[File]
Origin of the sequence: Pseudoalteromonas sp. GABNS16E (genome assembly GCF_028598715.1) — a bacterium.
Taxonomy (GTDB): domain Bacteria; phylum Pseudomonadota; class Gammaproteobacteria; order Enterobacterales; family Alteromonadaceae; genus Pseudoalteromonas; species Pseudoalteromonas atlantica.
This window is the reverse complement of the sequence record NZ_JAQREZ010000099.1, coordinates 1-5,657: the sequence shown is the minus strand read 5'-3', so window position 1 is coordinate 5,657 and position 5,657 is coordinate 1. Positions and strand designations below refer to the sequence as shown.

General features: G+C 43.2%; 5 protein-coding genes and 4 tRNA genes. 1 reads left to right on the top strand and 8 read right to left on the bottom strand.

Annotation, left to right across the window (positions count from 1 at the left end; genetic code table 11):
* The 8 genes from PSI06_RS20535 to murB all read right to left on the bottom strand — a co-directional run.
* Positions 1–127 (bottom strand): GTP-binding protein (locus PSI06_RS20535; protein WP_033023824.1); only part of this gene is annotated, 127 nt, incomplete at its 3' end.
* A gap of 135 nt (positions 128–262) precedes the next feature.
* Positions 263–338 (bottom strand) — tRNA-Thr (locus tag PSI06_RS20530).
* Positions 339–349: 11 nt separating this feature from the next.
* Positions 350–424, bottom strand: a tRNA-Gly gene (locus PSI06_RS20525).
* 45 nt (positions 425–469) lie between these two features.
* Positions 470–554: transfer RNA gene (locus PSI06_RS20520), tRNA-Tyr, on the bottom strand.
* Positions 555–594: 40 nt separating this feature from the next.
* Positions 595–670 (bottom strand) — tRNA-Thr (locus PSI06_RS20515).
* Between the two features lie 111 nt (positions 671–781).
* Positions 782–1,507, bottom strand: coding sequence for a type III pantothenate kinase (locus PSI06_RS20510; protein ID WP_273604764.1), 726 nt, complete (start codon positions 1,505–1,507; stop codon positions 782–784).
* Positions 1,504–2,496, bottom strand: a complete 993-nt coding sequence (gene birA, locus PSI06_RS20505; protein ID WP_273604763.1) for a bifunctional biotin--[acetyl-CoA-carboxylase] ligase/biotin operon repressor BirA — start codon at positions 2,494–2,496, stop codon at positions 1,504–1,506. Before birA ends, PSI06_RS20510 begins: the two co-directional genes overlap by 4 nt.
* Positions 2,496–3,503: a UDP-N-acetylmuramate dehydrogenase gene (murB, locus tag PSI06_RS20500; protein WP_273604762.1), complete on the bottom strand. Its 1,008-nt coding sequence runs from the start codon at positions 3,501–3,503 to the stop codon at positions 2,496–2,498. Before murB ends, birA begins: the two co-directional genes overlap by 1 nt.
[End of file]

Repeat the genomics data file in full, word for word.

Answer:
Origin of the sequence: Pseudoalteromonas sp. GABNS16E (genome assembly GCF_028598715.1) — a bacterium.
Taxonomy (GTDB): domain Bacteria; phylum Pseudomonadota; class Gammaproteobacteria; order Enterobacterales; family Alteromonadaceae; genus Pseudoalteromonas; species Pseudoalteromonas atlantica.
This window is the reverse complement of the sequence record NZ_JAQREZ010000099.1, coordinates 1-5,657: the sequence shown is the minus strand read 5'-3', so window position 1 is coordinate 5,657 and position 5,657 is coordinate 1. Positions and strand designations below refer to the sequence as shown.

General features: G+C 43.2%; 5 protein-coding genes and 4 tRNA genes. 1 reads left to right on the top strand and 8 read right to left on the bottom strand.

Annotation, left to right across the window (positions count from 1 at the left end; genetic code table 11):
* The 8 genes from PSI06_RS20535 to murB all read right to left on the bottom strand — a co-directional run.
* Positions 1–127 (bottom strand): GTP-binding protein (locus PSI06_RS20535; protein WP_033023824.1); only part of this gene is annotated, 127 nt, incomplete at its 3' end.
* A gap of 135 nt (positions 128–262) precedes the next feature.
* Positions 263–338 (bottom strand) — tRNA-Thr (locus tag PSI06_RS20530).
* Positions 339–349: 11 nt separating this feature from the next.
* Positions 350–424, bottom strand: a tRNA-Gly gene (locus PSI06_RS20525).
* 45 nt (positions 425–469) lie between these two features.
* Positions 470–554: transfer RNA gene (locus PSI06_RS20520), tRNA-Tyr, on the bottom strand.
* Positions 555–594: 40 nt separating this feature from the next.
* Positions 595–670 (bottom strand) — tRNA-Thr (locus PSI06_RS20515).
* Between the two features lie 111 nt (positions 671–781).
* Positions 782–1,507, bottom strand: coding sequence for a type III pantothenate kinase (locus PSI06_RS20510; protein ID WP_273604764.1), 726 nt, complete (start codon positions 1,505–1,507; stop codon positions 782–784).
* Positions 1,504–2,496, bottom strand: a complete 993-nt coding sequence (gene birA, locus PSI06_RS20505; protein ID WP_273604763.1) for a bifunctional biotin--[acetyl-CoA-carboxylase] ligase/biotin operon repressor BirA — start codon at positions 2,494–2,496, stop codon at positions 1,504–1,506. Before birA ends, PSI06_RS20510 begins: the two co-directional genes overlap by 4 nt.
* Positions 2,496–3,503: a UDP-N-acetylmuramate dehydrogenase gene (murB, locus tag PSI06_RS20500; protein WP_273604762.1), complete on the bottom strand. Its 1,008-nt coding sequence runs from the start codon at positions 3,501–3,503 to the stop codon at positions 2,496–2,498. Before murB ends, birA begins: the two co-directional genes overlap by 1 nt.